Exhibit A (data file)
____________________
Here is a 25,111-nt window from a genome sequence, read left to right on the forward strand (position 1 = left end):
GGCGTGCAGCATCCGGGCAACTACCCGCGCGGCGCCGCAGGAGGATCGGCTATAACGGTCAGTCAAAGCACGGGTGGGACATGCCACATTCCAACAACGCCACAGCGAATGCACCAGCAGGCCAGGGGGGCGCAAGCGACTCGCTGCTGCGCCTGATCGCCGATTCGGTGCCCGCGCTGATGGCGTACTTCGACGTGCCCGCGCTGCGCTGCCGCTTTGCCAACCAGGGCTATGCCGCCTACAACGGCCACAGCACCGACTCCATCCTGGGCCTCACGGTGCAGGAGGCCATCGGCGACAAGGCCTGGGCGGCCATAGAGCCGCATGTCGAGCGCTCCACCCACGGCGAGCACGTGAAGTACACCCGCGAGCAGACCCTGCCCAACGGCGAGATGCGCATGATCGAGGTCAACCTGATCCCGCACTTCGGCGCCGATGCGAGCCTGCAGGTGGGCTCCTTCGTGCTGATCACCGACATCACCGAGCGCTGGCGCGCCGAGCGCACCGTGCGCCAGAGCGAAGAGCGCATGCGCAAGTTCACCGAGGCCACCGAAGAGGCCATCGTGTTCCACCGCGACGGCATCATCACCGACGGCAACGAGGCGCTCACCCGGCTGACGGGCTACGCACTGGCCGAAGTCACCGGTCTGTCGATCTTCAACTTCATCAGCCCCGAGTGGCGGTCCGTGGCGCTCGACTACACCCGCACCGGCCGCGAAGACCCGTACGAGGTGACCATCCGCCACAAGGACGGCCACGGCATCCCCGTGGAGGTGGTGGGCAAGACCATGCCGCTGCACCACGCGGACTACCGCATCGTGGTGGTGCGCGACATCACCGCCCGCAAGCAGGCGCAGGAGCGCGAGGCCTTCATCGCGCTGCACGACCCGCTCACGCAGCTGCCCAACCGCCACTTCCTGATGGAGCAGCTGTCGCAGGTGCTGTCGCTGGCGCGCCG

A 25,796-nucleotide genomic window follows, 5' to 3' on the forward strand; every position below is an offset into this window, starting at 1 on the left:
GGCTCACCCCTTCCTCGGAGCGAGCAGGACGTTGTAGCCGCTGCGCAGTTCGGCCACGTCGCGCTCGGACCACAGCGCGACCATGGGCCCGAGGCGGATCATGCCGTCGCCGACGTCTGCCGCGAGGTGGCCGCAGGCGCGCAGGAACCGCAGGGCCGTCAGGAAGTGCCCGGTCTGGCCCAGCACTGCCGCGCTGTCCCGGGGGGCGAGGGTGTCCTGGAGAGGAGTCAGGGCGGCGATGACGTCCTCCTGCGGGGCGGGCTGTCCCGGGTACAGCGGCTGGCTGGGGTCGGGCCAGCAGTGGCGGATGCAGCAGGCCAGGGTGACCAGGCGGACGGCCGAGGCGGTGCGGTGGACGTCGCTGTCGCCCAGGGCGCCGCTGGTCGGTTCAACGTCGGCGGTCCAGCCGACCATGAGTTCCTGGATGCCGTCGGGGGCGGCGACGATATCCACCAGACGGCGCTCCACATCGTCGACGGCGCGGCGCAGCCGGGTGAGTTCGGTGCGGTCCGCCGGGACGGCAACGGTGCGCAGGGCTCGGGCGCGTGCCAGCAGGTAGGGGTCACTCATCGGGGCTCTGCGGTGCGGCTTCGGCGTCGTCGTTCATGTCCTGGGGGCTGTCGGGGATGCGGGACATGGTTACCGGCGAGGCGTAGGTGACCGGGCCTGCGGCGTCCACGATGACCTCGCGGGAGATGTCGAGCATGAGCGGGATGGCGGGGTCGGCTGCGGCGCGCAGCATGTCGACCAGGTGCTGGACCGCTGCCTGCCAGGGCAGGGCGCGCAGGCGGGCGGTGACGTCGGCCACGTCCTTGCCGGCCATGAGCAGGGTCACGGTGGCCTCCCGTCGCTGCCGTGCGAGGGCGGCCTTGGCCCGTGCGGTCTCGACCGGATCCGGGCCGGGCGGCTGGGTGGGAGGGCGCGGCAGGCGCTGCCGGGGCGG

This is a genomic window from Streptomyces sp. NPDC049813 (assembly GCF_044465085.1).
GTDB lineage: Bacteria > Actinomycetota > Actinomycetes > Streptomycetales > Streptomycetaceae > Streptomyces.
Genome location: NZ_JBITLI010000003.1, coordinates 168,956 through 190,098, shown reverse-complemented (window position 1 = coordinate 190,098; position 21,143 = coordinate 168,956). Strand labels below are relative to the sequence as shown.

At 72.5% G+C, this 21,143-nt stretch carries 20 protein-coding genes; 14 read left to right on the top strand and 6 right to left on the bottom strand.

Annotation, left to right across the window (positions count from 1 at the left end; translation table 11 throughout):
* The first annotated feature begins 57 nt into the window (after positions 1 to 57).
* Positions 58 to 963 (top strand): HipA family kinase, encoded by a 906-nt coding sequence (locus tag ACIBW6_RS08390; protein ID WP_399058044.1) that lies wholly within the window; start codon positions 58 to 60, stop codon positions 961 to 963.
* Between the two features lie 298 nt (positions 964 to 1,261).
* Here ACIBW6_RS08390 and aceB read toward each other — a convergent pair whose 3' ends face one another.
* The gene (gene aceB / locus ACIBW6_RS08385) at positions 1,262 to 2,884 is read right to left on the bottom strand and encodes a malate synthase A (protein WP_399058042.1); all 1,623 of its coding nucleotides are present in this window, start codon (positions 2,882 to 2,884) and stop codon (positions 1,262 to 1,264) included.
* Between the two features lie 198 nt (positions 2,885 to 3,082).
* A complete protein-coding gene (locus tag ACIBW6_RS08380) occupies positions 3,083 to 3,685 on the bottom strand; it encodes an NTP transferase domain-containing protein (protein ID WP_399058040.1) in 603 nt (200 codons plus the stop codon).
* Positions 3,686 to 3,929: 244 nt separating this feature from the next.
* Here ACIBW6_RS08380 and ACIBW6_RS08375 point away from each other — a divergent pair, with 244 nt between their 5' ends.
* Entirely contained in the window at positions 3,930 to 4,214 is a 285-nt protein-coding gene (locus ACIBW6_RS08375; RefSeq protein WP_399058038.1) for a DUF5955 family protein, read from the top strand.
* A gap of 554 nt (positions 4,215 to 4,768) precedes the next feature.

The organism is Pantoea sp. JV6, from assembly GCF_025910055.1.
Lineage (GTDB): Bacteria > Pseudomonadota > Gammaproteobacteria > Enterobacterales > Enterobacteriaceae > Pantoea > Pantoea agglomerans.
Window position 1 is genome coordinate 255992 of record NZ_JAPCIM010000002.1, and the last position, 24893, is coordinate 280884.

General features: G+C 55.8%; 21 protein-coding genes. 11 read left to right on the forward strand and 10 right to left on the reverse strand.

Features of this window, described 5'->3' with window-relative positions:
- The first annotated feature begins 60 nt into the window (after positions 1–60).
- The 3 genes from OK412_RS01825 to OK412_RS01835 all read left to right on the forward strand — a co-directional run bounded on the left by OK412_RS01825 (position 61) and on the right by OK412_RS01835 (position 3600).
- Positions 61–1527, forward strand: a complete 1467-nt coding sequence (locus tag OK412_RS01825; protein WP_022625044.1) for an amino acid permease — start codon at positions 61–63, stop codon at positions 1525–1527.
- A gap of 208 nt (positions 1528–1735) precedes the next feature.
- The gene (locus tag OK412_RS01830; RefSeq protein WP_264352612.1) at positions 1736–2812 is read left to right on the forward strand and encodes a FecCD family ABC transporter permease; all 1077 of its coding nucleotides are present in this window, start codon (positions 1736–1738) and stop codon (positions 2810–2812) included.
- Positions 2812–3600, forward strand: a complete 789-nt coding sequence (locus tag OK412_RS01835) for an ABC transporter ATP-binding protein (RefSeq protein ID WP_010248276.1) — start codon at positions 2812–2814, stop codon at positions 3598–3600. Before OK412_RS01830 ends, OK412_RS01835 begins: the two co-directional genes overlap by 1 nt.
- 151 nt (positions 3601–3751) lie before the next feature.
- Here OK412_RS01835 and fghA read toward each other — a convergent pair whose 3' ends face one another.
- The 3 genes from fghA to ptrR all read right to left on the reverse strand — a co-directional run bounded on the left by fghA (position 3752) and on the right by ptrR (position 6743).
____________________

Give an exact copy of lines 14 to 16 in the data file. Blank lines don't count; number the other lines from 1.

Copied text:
* The gene (gene aceB / locus ACIBW6_RS08385) at positions 1,262 to 2,884 is read right to left on the bottom strand and encodes a malate synthase A (protein WP_399058042.1); all 1,623 of its coding nucleotides are present in this window, start codon (positions 2,882 to 2,884) and stop codon (positions 1,262 to 1,264) included.
* Between the two features lie 198 nt (positions 2,885 to 3,082).
* A complete protein-coding gene (locus tag ACIBW6_RS08380) occupies positions 3,083 to 3,685 on the bottom strand; it encodes an NTP transferase domain-containing protein (protein ID WP_399058040.1) in 603 nt (200 codons plus the stop codon).